pinkunicorn 08/05/15
Last reply 2 years ago
Scared and confused! Help!

Hi everyone. I seen my neurologist yesterday and he confirmed that as my lumbar puncture and blood test result have shown signs of inflammation, he wishes to do another more high resolution MRI scan. My first MRI showed no lesions, but my visual evoked potential test showed a delay in both eyes. He said this is unusual but he is looking at MS and just needs to do the follow-up MRI to confirm a diagnosis and decide on medication options.
I am 28 and have just gotten engaged. I am so scared about what this means for my future and so confused about what I have to do?
I was directed to this site after researching what MS is. I guess I’m just looking for a bit of reassurance and honesty from people who have been through this.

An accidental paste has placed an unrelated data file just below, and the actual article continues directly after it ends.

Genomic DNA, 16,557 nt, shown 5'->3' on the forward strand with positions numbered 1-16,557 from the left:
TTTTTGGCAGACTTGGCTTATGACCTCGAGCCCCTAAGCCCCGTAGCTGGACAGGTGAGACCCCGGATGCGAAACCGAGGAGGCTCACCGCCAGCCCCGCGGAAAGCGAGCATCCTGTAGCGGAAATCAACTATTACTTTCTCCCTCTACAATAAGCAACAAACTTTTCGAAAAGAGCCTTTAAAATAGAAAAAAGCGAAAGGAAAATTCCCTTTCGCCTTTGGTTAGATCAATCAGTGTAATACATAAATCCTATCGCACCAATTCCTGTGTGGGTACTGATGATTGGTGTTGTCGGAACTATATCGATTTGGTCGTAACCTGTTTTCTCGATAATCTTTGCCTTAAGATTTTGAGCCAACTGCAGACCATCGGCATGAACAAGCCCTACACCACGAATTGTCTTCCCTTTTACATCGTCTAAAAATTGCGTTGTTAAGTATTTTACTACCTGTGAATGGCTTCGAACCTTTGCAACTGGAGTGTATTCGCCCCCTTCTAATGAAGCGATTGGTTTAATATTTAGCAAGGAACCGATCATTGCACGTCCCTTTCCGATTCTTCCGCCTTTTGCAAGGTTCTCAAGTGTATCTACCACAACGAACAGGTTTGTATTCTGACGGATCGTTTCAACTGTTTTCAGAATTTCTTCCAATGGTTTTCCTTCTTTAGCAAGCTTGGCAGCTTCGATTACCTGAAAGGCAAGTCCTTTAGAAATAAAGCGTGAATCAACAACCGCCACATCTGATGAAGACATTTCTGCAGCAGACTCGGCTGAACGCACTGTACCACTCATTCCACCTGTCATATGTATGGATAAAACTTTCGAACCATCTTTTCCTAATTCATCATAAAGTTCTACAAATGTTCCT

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2 years ago

Hi @pinkunicorn , I can understand your feelings at the moment as your world has been turned upside down.

However, MS is now a manageable condition. Advances in medical science suggest that now isn’t a bad time to get MS, if you were going to get it.

But, for the moment, just try and go easy on yourself and take time for you to get over the shock of this unexpected news.

I always suggest balance to newly diagnosed members. That’s balance in your lifestyle, avoiding extremes, and a healthy balance in your diet.

My other suggestion is to try and avoid worry and stress. I know, it’s not a great time to ask you to do that. But, worry and stress actually achieve nothing. They do, however, antagonise MS.